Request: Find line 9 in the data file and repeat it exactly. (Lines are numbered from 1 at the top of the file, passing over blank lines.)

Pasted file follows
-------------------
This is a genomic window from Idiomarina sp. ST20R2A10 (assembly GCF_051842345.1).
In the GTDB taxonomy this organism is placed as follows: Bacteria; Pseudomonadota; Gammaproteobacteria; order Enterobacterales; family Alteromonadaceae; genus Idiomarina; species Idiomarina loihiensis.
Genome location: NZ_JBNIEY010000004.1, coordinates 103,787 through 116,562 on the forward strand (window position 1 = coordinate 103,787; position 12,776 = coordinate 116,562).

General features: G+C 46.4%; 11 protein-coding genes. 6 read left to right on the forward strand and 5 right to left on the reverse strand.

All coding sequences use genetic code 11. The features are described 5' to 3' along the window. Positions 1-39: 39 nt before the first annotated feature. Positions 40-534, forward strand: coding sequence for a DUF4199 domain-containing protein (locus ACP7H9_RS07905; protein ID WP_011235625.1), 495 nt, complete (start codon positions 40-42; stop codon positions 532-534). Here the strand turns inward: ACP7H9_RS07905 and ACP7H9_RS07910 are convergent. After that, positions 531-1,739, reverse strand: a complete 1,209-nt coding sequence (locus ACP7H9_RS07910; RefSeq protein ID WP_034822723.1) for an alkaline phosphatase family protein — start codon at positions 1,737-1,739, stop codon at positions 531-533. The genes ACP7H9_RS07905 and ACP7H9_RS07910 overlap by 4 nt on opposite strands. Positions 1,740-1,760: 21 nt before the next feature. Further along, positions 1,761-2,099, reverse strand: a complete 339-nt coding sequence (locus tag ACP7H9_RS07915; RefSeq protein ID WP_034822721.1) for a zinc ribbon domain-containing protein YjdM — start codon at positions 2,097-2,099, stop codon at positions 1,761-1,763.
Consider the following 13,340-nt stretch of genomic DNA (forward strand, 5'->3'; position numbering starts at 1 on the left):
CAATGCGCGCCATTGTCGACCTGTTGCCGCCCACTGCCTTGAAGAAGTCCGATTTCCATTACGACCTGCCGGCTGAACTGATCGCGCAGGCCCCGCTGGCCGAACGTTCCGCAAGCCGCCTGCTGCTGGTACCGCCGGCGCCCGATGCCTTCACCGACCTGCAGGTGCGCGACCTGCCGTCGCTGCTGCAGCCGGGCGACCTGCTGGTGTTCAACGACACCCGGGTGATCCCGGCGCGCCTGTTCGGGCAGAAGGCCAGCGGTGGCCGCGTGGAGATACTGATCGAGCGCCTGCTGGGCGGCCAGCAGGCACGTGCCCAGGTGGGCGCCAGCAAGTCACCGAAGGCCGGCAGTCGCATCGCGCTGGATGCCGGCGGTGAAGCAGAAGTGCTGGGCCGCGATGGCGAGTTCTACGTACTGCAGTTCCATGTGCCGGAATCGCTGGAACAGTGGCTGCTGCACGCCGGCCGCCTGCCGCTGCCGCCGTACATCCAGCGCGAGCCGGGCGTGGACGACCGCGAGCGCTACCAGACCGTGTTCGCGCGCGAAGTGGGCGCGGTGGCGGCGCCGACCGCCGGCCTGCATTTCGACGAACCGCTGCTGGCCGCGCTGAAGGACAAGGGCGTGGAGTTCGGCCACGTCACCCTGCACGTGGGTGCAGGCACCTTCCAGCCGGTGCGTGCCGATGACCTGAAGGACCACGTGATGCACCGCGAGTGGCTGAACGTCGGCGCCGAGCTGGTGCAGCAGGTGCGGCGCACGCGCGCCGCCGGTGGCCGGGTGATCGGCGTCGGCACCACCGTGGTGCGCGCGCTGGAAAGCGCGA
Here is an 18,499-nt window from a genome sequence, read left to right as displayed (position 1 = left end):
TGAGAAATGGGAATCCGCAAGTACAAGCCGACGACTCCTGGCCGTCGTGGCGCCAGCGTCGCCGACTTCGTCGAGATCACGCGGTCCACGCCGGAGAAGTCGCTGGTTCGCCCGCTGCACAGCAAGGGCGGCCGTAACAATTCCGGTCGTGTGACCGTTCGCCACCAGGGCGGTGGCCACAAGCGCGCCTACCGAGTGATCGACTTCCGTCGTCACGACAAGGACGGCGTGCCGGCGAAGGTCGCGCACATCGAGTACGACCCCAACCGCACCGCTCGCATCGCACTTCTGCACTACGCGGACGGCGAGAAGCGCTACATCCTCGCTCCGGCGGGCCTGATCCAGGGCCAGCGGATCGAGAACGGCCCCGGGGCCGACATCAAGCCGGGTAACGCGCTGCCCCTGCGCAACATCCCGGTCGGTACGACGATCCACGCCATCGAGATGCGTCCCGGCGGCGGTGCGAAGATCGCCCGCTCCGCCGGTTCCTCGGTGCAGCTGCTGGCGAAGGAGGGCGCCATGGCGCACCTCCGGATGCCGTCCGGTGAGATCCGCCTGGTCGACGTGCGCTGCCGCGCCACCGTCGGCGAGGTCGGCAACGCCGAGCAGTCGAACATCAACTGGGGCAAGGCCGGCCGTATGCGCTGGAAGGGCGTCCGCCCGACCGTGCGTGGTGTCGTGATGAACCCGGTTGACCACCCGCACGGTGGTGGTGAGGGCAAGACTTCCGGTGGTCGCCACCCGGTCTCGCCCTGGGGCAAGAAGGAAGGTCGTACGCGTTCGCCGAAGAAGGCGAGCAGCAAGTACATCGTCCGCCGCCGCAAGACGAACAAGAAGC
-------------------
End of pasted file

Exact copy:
TGAGAAATGGGAATCCGCAAGTACAAGCCGACGACTCCTGGCCGTCGTGGCGCCAGCGTCGCCGACTTCGTCGAGATCACGCGGTCCACGCCGGAGAAGTCGCTGGTTCGCCCGCTGCACAGCAAGGGCGGCCGTAACAATTCCGGTCGTGTGACCGTTCGCCACCAGGGCGGTGGCCACAAGCGCGCCTACCGAGTGATCGACTTCCGTCGTCACGACAAGGACGGCGTGCCGGCGAAGGTCGCGCACATCGAGTACGACCCCAACCGCACCGCTCGCATCGCACTTCTGCACTACGCGGACGGCGAGAAGCGCTACATCCTCGCTCCGGCGGGCCTGATCCAGGGCCAGCGGATCGAGAACGGCCCCGGGGCCGACATCAAGCCGGGTAACGCGCTGCCCCTGCGCAACATCCCGGTCGGTACGACGATCCACGCCATCGAGATGCGTCCCGGCGGCGGTGCGAAGATCGCCCGCTCCGCCGGTTCCTCGGTGCAGCTGCTGGCGAAGGAGGGCGCCATGGCGCACCTCCGGATGCCGTCCGGTGAGATCCGCCTGGTCGACGTGCGCTGCCGCGCCACCGTCGGCGAGGTCGGCAACGCCGAGCAGTCGAACATCAACTGGGGCAAGGCCGGCCGTATGCGCTGGAAGGGCGTCCGCCCGACCGTGCGTGGTGTCGTGATGAACCCGGTTGACCACCCGCACGGTGGTGGTGAGGGCAAGACTTCCGGTGGTCGCCACCCGGTCTCGCCCTGGGGCAAGAAGGAAGGTCGTACGCGTTCGCCGAAGAAGGCGAGCAGCAAGTACATCGTCCGCCGCCGCAAGACGAACAAGAAGC